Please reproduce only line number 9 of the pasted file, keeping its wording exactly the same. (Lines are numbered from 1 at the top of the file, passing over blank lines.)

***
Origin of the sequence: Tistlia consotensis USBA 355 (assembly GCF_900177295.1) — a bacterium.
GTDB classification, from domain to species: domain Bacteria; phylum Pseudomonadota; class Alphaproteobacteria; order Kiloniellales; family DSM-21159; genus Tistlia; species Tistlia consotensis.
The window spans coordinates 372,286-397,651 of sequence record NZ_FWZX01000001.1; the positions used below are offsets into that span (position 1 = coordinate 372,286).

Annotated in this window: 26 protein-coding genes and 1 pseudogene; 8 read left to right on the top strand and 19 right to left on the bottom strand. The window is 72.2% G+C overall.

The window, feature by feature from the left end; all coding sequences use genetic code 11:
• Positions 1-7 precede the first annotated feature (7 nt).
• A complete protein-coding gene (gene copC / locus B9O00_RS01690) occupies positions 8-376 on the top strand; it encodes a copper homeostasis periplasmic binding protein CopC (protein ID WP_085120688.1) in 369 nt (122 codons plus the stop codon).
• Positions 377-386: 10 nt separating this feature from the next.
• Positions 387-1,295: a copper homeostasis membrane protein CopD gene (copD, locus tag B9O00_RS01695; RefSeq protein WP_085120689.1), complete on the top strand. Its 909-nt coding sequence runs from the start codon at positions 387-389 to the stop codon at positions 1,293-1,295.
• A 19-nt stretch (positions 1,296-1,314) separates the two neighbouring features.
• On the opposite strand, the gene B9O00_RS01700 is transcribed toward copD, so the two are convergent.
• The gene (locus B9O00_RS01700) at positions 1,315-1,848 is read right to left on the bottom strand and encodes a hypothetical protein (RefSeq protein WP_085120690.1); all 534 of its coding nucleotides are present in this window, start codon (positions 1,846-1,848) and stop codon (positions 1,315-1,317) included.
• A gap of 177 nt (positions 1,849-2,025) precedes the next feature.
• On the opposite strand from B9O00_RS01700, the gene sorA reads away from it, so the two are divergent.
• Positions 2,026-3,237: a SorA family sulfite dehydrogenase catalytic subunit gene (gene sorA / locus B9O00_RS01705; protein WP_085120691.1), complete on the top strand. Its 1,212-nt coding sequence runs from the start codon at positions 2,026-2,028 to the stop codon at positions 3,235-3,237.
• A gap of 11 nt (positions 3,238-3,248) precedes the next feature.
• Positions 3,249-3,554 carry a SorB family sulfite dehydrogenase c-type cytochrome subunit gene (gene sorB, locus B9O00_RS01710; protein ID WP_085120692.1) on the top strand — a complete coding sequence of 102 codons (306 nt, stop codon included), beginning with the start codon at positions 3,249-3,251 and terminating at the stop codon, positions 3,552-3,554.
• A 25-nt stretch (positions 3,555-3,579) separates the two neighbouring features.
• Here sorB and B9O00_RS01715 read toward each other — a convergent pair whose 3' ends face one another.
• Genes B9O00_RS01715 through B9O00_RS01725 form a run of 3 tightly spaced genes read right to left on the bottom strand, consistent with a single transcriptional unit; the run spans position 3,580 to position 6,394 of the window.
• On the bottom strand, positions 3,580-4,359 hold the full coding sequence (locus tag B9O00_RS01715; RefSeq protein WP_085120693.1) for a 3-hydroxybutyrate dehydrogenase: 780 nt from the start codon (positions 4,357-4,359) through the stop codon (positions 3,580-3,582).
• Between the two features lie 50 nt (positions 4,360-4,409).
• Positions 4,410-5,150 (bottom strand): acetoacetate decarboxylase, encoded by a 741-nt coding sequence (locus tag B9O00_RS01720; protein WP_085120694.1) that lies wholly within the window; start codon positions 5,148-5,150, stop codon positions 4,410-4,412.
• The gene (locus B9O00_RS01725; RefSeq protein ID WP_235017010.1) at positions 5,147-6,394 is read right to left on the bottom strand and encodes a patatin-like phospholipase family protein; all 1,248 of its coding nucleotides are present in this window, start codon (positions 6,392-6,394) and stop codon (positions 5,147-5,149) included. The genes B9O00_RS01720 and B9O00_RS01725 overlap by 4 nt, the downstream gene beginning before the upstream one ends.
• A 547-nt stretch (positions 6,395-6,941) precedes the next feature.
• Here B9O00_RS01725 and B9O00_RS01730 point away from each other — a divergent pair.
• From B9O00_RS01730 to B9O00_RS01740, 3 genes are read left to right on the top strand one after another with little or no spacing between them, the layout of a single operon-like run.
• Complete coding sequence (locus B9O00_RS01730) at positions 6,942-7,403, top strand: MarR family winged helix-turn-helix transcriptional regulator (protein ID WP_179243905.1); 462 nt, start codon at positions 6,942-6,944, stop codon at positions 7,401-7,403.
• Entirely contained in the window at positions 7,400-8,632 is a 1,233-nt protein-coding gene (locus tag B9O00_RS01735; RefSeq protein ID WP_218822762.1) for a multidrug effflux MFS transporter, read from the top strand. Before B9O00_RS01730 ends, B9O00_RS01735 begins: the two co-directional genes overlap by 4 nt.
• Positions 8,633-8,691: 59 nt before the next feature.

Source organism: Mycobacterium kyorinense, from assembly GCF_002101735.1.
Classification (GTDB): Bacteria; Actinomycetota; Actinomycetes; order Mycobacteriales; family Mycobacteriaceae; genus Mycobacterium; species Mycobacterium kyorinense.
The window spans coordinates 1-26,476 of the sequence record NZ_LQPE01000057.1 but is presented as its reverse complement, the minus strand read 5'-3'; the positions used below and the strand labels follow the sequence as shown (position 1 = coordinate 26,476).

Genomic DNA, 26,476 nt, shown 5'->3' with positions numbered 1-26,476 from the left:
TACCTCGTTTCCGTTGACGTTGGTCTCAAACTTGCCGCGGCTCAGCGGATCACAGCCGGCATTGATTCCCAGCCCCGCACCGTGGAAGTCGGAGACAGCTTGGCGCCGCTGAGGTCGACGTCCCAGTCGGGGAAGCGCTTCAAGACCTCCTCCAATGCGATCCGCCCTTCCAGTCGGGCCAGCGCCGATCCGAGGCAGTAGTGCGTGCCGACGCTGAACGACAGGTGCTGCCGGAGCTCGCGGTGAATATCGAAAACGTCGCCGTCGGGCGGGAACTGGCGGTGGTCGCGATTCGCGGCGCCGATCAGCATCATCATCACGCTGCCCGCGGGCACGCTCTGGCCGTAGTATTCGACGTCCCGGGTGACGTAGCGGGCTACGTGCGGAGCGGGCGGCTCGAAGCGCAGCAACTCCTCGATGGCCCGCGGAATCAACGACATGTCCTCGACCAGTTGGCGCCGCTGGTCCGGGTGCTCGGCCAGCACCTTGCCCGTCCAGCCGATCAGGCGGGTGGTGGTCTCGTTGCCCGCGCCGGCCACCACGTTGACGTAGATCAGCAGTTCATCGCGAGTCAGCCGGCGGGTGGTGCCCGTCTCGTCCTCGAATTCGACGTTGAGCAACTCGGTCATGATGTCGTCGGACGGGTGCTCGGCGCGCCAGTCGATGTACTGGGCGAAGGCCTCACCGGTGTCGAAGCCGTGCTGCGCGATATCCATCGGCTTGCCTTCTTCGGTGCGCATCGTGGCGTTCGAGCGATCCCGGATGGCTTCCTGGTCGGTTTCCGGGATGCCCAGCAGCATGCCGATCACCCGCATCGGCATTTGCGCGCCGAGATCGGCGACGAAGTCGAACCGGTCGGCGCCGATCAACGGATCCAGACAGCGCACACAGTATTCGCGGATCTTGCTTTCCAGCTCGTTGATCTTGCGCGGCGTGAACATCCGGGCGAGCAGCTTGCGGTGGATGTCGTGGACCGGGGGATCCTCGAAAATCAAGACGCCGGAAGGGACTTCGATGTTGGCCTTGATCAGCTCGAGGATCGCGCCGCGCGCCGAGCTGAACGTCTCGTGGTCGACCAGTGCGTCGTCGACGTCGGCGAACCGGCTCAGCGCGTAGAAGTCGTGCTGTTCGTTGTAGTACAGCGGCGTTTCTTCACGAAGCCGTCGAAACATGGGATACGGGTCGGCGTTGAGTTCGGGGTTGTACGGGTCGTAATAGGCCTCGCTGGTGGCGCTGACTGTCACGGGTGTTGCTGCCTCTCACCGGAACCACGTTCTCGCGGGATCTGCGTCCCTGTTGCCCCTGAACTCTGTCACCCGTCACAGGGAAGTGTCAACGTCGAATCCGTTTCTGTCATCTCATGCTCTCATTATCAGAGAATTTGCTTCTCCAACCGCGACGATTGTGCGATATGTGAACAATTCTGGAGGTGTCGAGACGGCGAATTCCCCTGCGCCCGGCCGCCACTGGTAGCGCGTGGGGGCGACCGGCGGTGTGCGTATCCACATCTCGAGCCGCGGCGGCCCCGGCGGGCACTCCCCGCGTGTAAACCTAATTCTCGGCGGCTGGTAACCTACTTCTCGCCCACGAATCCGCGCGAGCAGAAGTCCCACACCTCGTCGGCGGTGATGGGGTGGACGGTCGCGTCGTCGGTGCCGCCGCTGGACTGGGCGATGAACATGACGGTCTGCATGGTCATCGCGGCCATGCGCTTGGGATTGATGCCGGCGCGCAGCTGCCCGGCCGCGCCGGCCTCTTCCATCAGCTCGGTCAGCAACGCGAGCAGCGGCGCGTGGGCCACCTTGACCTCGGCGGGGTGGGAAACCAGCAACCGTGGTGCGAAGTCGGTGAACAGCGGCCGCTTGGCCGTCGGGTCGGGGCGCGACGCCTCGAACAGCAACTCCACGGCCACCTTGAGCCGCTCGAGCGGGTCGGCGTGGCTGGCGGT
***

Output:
• Positions 387-1,295: a copper homeostasis membrane protein CopD gene (copD, locus tag B9O00_RS01695; RefSeq protein WP_085120689.1), complete on the top strand. Its 909-nt coding sequence runs from the start codon at positions 387-389 to the stop codon at positions 1,293-1,295.